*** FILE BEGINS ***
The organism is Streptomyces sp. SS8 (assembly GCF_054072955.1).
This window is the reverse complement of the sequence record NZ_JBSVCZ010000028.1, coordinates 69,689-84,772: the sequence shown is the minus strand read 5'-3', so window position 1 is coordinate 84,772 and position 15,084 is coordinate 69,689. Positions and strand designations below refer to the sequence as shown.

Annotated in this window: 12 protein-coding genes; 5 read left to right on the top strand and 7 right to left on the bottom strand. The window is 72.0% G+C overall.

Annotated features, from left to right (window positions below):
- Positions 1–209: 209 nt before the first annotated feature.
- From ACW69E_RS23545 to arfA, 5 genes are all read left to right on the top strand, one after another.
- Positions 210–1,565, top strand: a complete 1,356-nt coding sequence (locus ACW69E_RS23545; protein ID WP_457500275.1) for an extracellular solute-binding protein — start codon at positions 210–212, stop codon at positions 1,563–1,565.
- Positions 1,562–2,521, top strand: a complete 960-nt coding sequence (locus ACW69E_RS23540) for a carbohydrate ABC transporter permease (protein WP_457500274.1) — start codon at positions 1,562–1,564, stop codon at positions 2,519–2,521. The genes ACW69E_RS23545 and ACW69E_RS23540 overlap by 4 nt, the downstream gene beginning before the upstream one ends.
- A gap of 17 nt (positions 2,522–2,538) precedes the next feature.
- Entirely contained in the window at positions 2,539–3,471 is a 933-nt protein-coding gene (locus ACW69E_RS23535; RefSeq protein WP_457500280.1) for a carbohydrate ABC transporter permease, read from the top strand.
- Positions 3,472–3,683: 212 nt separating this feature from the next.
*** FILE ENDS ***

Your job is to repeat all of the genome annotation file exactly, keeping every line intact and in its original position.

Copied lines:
The organism is Streptomyces sp. SS8 (assembly GCF_054072955.1).
This window is the reverse complement of the sequence record NZ_JBSVCZ010000028.1, coordinates 69,689-84,772: the sequence shown is the minus strand read 5'-3', so window position 1 is coordinate 84,772 and position 15,084 is coordinate 69,689. Positions and strand designations below refer to the sequence as shown.

Annotated in this window: 12 protein-coding genes; 5 read left to right on the top strand and 7 right to left on the bottom strand. The window is 72.0% G+C overall.

Annotated features, from left to right (window positions below):
- Positions 1–209: 209 nt before the first annotated feature.
- From ACW69E_RS23545 to arfA, 5 genes are all read left to right on the top strand, one after another.
- Positions 210–1,565, top strand: a complete 1,356-nt coding sequence (locus ACW69E_RS23545; protein ID WP_457500275.1) for an extracellular solute-binding protein — start codon at positions 210–212, stop codon at positions 1,563–1,565.
- Positions 1,562–2,521, top strand: a complete 960-nt coding sequence (locus ACW69E_RS23540) for a carbohydrate ABC transporter permease (protein WP_457500274.1) — start codon at positions 1,562–1,564, stop codon at positions 2,519–2,521. The genes ACW69E_RS23545 and ACW69E_RS23540 overlap by 4 nt, the downstream gene beginning before the upstream one ends.
- A gap of 17 nt (positions 2,522–2,538) precedes the next feature.
- Entirely contained in the window at positions 2,539–3,471 is a 933-nt protein-coding gene (locus ACW69E_RS23535; RefSeq protein WP_457500280.1) for a carbohydrate ABC transporter permease, read from the top strand.
- Positions 3,472–3,683: 212 nt separating this feature from the next.